Velocity factor

(Redirected from Wave propagation speed)

The velocity factor (VF),[1] also called wave propagation speed or velocity of propagation (VoP or $v_\mathrm{P}$),[2] of a transmission medium is the ratio of the speed at which a wavefront (of an acoustic signal, for example, or an electromagnetic signal, a radio signal, a light pulse in a fibre channel or a change of the electrical voltage on a copper wire) passes through the medium, to the speed of light in a vacuum. For optical signals, the velocity factor is the reciprocal of the refractive index.

The speed of radio signals in a vacuum, for example, is the speed of light, and so the velocity factor of a radio wave in a vacuum is unity, or 100%. In electrical cables, the velocity factor mainly depends on the insulating material (see table below).

The use of the terms velocity of propagation and wave propagation speed to mean a ratio of speeds is confined to the computer networking and cable industries. In a general science and engineering context, these terms would be understood to mean a true speed or velocity in units of distance per time,[3] while velocity factor is used for the ratio.

Typical velocity factors

Velocity factor is an important characteristic of communication media such as Category 5 cables and radio transmission lines. Plenum data cable typically has a VF between 0.42 and 0.72 (42% to 72% of the speed of light) and riser cable around 0.70. A VF of 0.70 corresponds to a speed of approximately 210,000,000 m/s or 4.76 ns to travel one meter.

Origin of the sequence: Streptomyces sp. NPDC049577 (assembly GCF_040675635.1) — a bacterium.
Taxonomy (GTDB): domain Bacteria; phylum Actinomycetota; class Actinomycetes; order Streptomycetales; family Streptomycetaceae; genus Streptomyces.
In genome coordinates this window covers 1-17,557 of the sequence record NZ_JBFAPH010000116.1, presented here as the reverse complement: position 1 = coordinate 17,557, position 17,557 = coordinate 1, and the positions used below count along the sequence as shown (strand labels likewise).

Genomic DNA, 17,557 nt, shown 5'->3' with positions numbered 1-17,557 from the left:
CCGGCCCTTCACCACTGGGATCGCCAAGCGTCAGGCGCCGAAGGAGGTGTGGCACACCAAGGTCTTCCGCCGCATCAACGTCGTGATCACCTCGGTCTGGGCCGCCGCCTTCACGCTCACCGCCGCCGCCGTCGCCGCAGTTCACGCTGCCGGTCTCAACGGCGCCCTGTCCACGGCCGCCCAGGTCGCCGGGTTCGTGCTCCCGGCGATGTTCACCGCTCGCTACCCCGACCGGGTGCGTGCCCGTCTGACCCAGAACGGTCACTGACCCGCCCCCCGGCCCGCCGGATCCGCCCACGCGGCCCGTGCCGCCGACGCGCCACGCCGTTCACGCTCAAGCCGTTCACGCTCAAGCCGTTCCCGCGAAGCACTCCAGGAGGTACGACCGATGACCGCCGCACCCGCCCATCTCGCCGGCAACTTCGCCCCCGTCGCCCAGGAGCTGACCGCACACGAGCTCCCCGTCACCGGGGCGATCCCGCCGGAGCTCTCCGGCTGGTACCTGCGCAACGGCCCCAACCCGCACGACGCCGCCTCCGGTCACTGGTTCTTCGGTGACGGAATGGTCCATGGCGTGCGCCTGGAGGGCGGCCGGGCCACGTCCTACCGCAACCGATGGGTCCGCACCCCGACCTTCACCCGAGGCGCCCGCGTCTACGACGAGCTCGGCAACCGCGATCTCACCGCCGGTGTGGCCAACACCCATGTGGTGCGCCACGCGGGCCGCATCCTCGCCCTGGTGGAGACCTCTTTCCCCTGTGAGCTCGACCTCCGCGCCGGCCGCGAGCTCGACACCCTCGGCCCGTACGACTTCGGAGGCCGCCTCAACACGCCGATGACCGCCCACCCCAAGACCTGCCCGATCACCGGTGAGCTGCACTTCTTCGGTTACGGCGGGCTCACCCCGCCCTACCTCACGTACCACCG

Some typical velocity factors for radio communications cables provided in handbooks and texts are:[4][5]

VF% Transmission line
82 RG-8X Belden 9258 coaxial cable (foamed polyethylene dielectric)
66 RG-213 CXP213 coaxial cable (solid polyethylene dielectric)

Calculating velocity factor

VF equals the reciprocal of the square root of the dielectric constant (relative permittivity), $\kappa$, of the material through which the signal passes:

$\mathrm{VF} = { \frac{1}{\sqrt{\kappa}} } \$

The VF of a lossless transmission line is given by:

$\mathrm{VF} = { \frac{1}{c\sqrt{LC}} } \$

where L is the distributed inductance (in henries per unit length), C is the capacitance between the two conductors (in farads per unit length), and c is the speed of light in vacuum.